Every chapter of Living Networks is being released on this blog as a free download, together with commentary and updated perspectives since its original publication in 2002.
How Standards and Integration Are Driving Business Strategy
OVERVIEW: Standards are the foundation of communication, and of all networks. Building on the existing foundation of powerful standards and connectivity, there are three sets of emerging technologies that are driving the next stage of the networks: XML and web services; peer-to-peer; and network interfaces. In the connected economy, standards and network strategy are at the heart of all business.
Chapter 2 of Living Networks – Commentary and updated perspectives
It would seem likely that a chapter written in 2002 about emerging technologies would date very quickly. However the emphasis of this chapter was on standards and integration, which have absolutely been at the foundation of technological change over the last five years, and continue to be firmly at the center of what dominates technology today.
The (very) gradual shift to open, accepted standards (see below in the text for explanation)
I selected three sets of emerging technologies to focus on in this chapter: XML and web services, Peer-to-peer networks, and Network interfaces.
There has been less talk about peer-to-peer networks today than five years ago, but the concept underlies how the Internet is evolving. The five domains for peer-to-peer domains I described remain totally relevant: Distributed content, Distributed computation, Collaboration, Distributed processes, and Markets. My definition of Web 2.0 is “distributed technologies, built to integrate, that collectively transform mass participation into valuable emergent outcomes.” The value of what the Internet has become today is that it is almost fully decentralized. Technologies are distributed, with single applications rarely trying to do everything required on their own. They are built to integrate, to draw on other applications, and often to be available to other applications, forming a peer-level network of data and applications.
What I called ‘the interfaces that merge people and technology’ are still fundamental to our future. I have more recently spoken and being interviewed about the current state of our interfaces with technology and the potential they hold. Despite the rise of voice recognition and video glasses, we are far from transcending clunky keyboards, and the true merging of humans and machines is yet to happen.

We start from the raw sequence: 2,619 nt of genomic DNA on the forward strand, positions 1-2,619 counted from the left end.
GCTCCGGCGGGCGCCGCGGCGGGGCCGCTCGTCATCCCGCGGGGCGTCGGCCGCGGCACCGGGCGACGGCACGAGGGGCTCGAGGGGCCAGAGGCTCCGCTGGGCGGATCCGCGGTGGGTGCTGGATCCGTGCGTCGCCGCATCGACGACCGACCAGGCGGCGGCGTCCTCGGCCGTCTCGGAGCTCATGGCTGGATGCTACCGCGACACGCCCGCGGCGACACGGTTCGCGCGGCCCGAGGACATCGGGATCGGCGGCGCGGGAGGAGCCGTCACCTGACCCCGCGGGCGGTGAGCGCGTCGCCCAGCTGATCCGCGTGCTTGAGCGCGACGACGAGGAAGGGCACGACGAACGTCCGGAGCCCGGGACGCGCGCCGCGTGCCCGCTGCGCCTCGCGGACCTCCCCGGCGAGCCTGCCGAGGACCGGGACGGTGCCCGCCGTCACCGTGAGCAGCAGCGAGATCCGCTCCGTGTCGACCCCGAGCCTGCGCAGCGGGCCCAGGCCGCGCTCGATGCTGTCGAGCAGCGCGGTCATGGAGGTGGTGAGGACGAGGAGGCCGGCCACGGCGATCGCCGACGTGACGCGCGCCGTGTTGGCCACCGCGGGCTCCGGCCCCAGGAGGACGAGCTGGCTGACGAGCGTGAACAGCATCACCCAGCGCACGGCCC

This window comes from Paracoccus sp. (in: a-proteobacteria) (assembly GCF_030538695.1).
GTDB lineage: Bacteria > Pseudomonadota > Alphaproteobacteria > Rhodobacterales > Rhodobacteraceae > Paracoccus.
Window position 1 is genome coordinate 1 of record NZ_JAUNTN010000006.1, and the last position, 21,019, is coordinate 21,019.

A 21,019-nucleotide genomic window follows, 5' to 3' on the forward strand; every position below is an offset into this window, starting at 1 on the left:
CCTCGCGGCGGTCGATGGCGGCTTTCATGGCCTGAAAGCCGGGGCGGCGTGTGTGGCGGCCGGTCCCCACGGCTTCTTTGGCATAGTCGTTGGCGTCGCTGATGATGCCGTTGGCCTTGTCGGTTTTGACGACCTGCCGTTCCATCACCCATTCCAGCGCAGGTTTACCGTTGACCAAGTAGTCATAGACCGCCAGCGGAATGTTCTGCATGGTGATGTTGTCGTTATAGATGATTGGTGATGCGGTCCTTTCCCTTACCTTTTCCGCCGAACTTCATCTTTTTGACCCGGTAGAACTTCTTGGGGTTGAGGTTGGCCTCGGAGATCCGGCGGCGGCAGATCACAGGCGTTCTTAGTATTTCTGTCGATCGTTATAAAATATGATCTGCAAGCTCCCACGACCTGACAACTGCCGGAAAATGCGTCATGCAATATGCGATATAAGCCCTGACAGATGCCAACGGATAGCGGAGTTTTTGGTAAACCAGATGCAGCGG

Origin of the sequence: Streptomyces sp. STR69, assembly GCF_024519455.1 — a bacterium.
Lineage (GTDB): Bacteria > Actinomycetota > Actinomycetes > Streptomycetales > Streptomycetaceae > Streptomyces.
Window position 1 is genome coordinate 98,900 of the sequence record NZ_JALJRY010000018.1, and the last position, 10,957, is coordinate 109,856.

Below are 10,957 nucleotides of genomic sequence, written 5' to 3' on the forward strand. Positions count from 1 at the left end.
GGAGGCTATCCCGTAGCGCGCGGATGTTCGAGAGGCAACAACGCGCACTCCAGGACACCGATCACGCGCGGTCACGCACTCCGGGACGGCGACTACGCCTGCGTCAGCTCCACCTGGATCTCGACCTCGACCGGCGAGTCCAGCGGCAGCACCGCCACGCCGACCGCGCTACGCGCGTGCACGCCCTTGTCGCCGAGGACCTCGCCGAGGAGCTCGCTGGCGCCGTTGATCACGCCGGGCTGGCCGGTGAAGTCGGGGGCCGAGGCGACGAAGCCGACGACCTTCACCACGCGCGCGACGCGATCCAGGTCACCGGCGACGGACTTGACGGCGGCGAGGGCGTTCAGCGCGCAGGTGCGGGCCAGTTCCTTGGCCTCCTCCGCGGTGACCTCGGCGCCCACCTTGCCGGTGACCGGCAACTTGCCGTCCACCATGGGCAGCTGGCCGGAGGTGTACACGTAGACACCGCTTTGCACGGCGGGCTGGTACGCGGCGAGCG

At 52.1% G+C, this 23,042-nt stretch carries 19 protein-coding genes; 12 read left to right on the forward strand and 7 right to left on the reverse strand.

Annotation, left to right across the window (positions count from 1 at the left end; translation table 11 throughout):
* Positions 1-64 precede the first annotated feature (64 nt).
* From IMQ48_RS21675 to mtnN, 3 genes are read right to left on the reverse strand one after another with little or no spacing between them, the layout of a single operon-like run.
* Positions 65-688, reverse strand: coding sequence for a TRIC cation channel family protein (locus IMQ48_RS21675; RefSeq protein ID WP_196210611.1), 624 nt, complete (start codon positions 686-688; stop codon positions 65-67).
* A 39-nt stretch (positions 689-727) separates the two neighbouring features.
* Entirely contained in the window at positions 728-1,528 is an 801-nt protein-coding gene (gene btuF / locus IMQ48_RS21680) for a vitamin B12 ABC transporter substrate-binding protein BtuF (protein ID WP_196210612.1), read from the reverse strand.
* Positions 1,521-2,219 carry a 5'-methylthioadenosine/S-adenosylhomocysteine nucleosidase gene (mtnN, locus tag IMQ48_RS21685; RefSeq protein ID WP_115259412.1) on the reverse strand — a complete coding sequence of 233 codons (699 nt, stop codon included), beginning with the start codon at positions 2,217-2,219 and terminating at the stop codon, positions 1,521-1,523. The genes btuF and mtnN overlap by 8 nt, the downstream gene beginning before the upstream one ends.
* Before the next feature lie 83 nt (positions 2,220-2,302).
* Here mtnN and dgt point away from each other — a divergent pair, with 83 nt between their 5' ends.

When we launched Living Networks, the idea that most captured the imagination of the media was ‘proximity dating’, leading to interviews on national breakfast television and substantial newspaper coverage. While I have been interviewed many times about mobile social networks over the last five years, their prime time is yet to come. However the next year or two is likely to see broad adoption, as social networks transcend computers and shift to mobile devices.
The final section of the chapter is on Standards and Network Strategy. While business strategists now often implicitly understand these concepts, standards strategy is rarely fully thought through by major organizations.
The diagram at the beginning of this post illustrates the shift to open, accepted standards. In the chapter I wrote:
Since the trend to open, accepted standards is clear, it is far better to go with it rather than fight it. Long-term success must be based on aligning yourself with these shifts. Over time, the greatest rewards will go to those who provide effective leadership towards standards, while implementing clear
strategies on how they are positioned and create value within the unfolding landscape.
The shifts in attitude of Microsoft, IBM, Google, and others demonstrate that this position is now pretty well accepted. Strategy needs to unfold within this playing space.
The examples I used in my four action steps for developing network strategies included Flash, the Amex Blue card, instant messaging interoperability, Bluetooth, FXall and the Xbox. There are any number of new case studies that could be used, with HD and HD disk standards among the most visible. I think a useful addition to the literature over the last years has been The Slow Pace of Fast Change by Chakravorti, which examines how game theory can be applied to standards strategy, however the fundamentals transcend any specific technology or epoch.